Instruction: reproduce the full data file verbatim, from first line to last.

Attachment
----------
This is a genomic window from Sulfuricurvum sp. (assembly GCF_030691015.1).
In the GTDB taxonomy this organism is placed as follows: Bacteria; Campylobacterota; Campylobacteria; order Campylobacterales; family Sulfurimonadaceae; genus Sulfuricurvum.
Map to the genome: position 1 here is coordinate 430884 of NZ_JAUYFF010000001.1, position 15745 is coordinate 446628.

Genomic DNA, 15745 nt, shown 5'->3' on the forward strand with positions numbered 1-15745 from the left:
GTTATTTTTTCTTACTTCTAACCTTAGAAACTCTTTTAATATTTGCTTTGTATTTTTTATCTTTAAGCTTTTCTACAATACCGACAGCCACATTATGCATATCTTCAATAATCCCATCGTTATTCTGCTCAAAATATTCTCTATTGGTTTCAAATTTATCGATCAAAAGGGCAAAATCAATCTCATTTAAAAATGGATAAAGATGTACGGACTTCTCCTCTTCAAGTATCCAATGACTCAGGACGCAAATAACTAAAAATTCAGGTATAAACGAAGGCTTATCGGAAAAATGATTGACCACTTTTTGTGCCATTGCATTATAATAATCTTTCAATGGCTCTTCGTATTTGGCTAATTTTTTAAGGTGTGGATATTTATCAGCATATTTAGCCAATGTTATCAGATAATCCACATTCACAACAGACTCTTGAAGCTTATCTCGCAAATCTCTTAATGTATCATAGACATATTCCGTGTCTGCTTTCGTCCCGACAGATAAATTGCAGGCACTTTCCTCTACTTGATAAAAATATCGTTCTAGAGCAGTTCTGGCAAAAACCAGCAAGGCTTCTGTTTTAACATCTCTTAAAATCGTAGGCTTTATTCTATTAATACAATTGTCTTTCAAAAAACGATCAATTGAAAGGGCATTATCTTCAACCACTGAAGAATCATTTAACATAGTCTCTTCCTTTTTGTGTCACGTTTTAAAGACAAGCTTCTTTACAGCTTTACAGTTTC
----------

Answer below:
This is a genomic window from Sulfuricurvum sp. (assembly GCF_030691015.1).
In the GTDB taxonomy this organism is placed as follows: Bacteria; Campylobacterota; Campylobacteria; order Campylobacterales; family Sulfurimonadaceae; genus Sulfuricurvum.
Map to the genome: position 1 here is coordinate 430884 of NZ_JAUYFF010000001.1, position 15745 is coordinate 446628.

Genomic DNA, 15745 nt, shown 5'->3' on the forward strand with positions numbered 1-15745 from the left:
GTTATTTTTTCTTACTTCTAACCTTAGAAACTCTTTTAATATTTGCTTTGTATTTTTTATCTTTAAGCTTTTCTACAATACCGACAGCCACATTATGCATATCTTCAATAATCCCATCGTTATTCTGCTCAAAATATTCTCTATTGGTTTCAAATTTATCGATCAAAAGGGCAAAATCAATCTCATTTAAAAATGGATAAAGATGTACGGACTTCTCCTCTTCAAGTATCCAATGACTCAGGACGCAAATAACTAAAAATTCAGGTATAAACGAAGGCTTATCGGAAAAATGATTGACCACTTTTTGTGCCATTGCATTATAATAATCTTTCAATGGCTCTTCGTATTTGGCTAATTTTTTAAGGTGTGGATATTTATCAGCATATTTAGCCAATGTTATCAGATAATCCACATTCACAACAGACTCTTGAAGCTTATCTCGCAAATCTCTTAATGTATCATAGACATATTCCGTGTCTGCTTTCGTCCCGACAGATAAATTGCAGGCACTTTCCTCTACTTGATAAAAATATCGTTCTAGAGCAGTTCTGGCAAAAACCAGCAAGGCTTCTGTTTTAACATCTCTTAAAATCGTAGGCTTTATTCTATTAATACAATTGTCTTTCAAAAAACGATCAATTGAAAGGGCATTATCTTCAACCACTGAAGAATCATTTAACATAGTCTCTTCCTTTTTGTGTCACGTTTTAAAGACAAGCTTCTTTACAGCTTTACAGTTTC